Growing a business can be a tricky balancing act. Small companies, especially, must multi-task efforts toward profitability and build a team that can support additional revenue. There are daily operations to manage—accounts to service—while planning to secure the infrastructure and human resources to support growth. Because owners of smaller operations wear many hats, decisions relating to staffing often happen last-minute and in the moment, as in, “I need to fill this position, now.” Or, an owner relies on gut instinct when hiring rather than working through a process to ensure a cultural and organizational fit.
For all these reasons, planning for future growth is critical. Recruiting should be an ongoing activity, not a last-minute effort to fill empty seats.
Many owners shy away from hiring to fill positions that will expand their organizational structure for a few reasons.
- Perceived cost.
- Inadequate hiring pool.
- Concern about keeping a new team member “busy.”
Instead, they should adopt a build from within strategy. Here is how that works.
Build a Team: Build from Within—A Recruiting Mindset
“What’s next?” This is a question you should continuously ask as you review your organizational chart, your growth goals and your existing workforce. Engage team members in discussions about their career paths at your company. Show them opportunities to move up and what they must accomplish to get there. Identify your rising stars and find places for them in higher ranks so you can make room to recruit, train and develop fresh talent.
For example, identify hard-working crewmembers who show the potential for promotion. Rather than waiting until you need a new crew leader, team this member up with a veteran crew leader and start training that field employee early. Give the crewmember more responsibility and see how he or she handles the extra duties. Develop people from within so you don’t have to search the challenging labor market for people who can fill open positions.
Build a Team: Start Early—Develop Future Talent
Tap into high school and college horticultural programs and offer internships so young people can learn the industry and get to know your company. Participate in high school and college career fairs. Educate students about green industry careers—be a resource. Many companies that recruit college graduates from landscape design, landscape management and other horticultural programs will tell you these new-hires tend to move up quickly because they are motivated to succeed in the field. After all, they already invested in a formal education and are probably ready to put that learning to work in the field. By developing relationships with teachers and professors, you can pave important recruiting inroads.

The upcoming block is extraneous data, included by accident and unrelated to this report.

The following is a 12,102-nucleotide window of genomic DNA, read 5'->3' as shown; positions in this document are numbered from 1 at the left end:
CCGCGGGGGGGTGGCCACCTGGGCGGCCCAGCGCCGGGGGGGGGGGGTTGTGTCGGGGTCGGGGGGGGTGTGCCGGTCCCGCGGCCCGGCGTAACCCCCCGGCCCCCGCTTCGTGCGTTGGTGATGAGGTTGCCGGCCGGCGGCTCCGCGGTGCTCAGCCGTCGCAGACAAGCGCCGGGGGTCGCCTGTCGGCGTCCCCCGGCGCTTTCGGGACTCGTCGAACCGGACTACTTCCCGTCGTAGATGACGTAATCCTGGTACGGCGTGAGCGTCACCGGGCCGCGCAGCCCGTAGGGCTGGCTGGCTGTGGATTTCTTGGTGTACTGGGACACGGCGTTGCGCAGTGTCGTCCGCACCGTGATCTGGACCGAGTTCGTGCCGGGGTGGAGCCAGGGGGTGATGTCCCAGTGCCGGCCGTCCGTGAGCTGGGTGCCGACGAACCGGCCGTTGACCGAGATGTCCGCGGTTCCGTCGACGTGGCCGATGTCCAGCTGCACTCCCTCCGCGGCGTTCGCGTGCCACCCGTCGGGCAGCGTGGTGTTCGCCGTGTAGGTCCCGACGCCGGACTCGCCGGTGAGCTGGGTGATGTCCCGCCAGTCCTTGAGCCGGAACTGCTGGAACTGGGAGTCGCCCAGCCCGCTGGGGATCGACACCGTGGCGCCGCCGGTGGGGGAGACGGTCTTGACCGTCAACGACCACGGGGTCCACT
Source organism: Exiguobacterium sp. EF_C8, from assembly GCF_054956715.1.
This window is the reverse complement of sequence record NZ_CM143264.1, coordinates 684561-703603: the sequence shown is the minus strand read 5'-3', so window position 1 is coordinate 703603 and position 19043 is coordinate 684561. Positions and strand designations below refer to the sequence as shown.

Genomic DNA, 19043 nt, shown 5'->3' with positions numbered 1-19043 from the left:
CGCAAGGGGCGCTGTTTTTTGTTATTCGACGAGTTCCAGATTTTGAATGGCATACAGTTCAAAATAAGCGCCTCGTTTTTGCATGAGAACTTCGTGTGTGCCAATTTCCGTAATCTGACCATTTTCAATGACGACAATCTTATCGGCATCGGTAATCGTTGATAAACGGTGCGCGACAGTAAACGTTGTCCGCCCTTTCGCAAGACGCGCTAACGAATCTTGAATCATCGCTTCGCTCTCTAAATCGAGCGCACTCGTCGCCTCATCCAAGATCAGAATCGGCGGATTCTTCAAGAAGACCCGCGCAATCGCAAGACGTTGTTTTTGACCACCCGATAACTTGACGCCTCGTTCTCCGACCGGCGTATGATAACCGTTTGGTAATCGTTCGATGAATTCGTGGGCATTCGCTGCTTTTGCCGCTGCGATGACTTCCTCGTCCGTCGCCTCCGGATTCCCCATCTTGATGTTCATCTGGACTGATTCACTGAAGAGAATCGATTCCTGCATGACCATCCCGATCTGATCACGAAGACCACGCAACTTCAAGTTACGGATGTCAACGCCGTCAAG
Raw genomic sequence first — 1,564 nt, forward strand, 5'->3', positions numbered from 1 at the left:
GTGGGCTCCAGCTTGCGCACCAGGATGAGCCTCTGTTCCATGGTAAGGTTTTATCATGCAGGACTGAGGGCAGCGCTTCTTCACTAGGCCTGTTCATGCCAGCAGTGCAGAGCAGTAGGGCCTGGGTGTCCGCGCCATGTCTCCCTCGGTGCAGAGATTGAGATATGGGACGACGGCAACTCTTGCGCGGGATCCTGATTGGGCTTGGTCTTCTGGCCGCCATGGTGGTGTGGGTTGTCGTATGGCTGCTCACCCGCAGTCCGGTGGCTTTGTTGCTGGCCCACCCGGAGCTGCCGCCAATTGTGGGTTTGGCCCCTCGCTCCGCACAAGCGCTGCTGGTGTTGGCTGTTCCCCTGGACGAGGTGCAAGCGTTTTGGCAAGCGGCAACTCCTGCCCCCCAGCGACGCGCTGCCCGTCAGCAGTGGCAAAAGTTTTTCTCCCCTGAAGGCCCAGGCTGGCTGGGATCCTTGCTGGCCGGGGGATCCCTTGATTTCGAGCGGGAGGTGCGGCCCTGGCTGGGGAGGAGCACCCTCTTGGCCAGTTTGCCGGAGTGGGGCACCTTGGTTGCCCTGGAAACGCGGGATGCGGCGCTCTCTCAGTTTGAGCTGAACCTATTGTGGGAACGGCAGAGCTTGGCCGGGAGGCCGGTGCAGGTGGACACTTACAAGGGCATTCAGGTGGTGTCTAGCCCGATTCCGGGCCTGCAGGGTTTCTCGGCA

Build a Team: Adopt a Training Culture
Your best people might come from an entirely different industry, but they have the characteristics and drive that make them ideal employees: a passion for the outdoors, a desire to work hard and serve customers, and high standards for their work. They can bring the right attitude—you can train to build their aptitude.
Create a formal training program by considering a Landscape Maintenance Training Module, which creates career levels and outlines skills to develop in order to move up in the ranks. These skill levels can also be pay increase milestones, when employees are eligible for pay raises. With a training program in place, employees will understand what is required of them to advance their careers and increase their wage.
EDITOR’S NOTE: This story was an excerpt from one of NALP’s member resources, providing by well-known industry consultant Bruce Wilson. Want to learn more about bettering your business? Become a member to enjoy these resources and more.
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